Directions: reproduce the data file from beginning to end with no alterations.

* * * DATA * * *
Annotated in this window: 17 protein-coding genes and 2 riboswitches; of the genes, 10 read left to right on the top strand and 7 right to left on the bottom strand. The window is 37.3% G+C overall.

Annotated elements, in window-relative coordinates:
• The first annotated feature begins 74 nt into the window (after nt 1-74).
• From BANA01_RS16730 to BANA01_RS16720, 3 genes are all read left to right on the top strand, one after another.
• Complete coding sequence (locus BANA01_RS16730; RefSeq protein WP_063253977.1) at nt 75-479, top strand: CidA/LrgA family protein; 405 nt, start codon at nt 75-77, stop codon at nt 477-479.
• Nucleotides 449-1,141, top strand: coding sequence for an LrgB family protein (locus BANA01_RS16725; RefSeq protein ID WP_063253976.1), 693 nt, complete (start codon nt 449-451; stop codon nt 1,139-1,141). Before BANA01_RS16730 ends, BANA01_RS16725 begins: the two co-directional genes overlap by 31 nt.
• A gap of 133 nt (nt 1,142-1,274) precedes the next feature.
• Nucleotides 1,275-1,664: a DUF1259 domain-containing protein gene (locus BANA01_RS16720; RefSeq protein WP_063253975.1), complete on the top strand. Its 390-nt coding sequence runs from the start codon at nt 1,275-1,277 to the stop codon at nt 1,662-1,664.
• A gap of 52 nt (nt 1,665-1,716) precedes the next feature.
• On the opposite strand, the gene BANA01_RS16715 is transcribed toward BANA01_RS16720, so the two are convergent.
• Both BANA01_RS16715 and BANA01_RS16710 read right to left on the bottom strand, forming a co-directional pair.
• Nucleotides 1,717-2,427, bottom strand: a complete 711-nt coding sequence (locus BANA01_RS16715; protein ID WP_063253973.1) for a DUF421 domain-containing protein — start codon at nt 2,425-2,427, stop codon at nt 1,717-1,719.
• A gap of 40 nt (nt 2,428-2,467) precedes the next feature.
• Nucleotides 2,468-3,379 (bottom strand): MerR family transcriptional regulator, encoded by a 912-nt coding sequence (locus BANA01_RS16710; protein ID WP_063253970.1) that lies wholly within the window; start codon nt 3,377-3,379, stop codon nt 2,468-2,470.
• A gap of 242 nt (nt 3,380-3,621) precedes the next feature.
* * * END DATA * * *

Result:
Annotated in this window: 17 protein-coding genes and 2 riboswitches; of the genes, 10 read left to right on the top strand and 7 right to left on the bottom strand. The window is 37.3% G+C overall.

Annotated elements, in window-relative coordinates:
• The first annotated feature begins 74 nt into the window (after nt 1-74).
• From BANA01_RS16730 to BANA01_RS16720, 3 genes are all read left to right on the top strand, one after another.
• Complete coding sequence (locus BANA01_RS16730; RefSeq protein WP_063253977.1) at nt 75-479, top strand: CidA/LrgA family protein; 405 nt, start codon at nt 75-77, stop codon at nt 477-479.
• Nucleotides 449-1,141, top strand: coding sequence for an LrgB family protein (locus BANA01_RS16725; RefSeq protein ID WP_063253976.1), 693 nt, complete (start codon nt 449-451; stop codon nt 1,139-1,141). Before BANA01_RS16730 ends, BANA01_RS16725 begins: the two co-directional genes overlap by 31 nt.
• A gap of 133 nt (nt 1,142-1,274) precedes the next feature.
• Nucleotides 1,275-1,664: a DUF1259 domain-containing protein gene (locus BANA01_RS16720; RefSeq protein WP_063253975.1), complete on the top strand. Its 390-nt coding sequence runs from the start codon at nt 1,275-1,277 to the stop codon at nt 1,662-1,664.
• A gap of 52 nt (nt 1,665-1,716) precedes the next feature.
• On the opposite strand, the gene BANA01_RS16715 is transcribed toward BANA01_RS16720, so the two are convergent.
• Both BANA01_RS16715 and BANA01_RS16710 read right to left on the bottom strand, forming a co-directional pair.
• Nucleotides 1,717-2,427, bottom strand: a complete 711-nt coding sequence (locus BANA01_RS16715; protein ID WP_063253973.1) for a DUF421 domain-containing protein — start codon at nt 2,425-2,427, stop codon at nt 1,717-1,719.
• A gap of 40 nt (nt 2,428-2,467) precedes the next feature.
• Nucleotides 2,468-3,379 (bottom strand): MerR family transcriptional regulator, encoded by a 912-nt coding sequence (locus BANA01_RS16710; protein ID WP_063253970.1) that lies wholly within the window; start codon nt 3,377-3,379, stop codon nt 2,468-2,470.
• A gap of 242 nt (nt 3,380-3,621) precedes the next feature.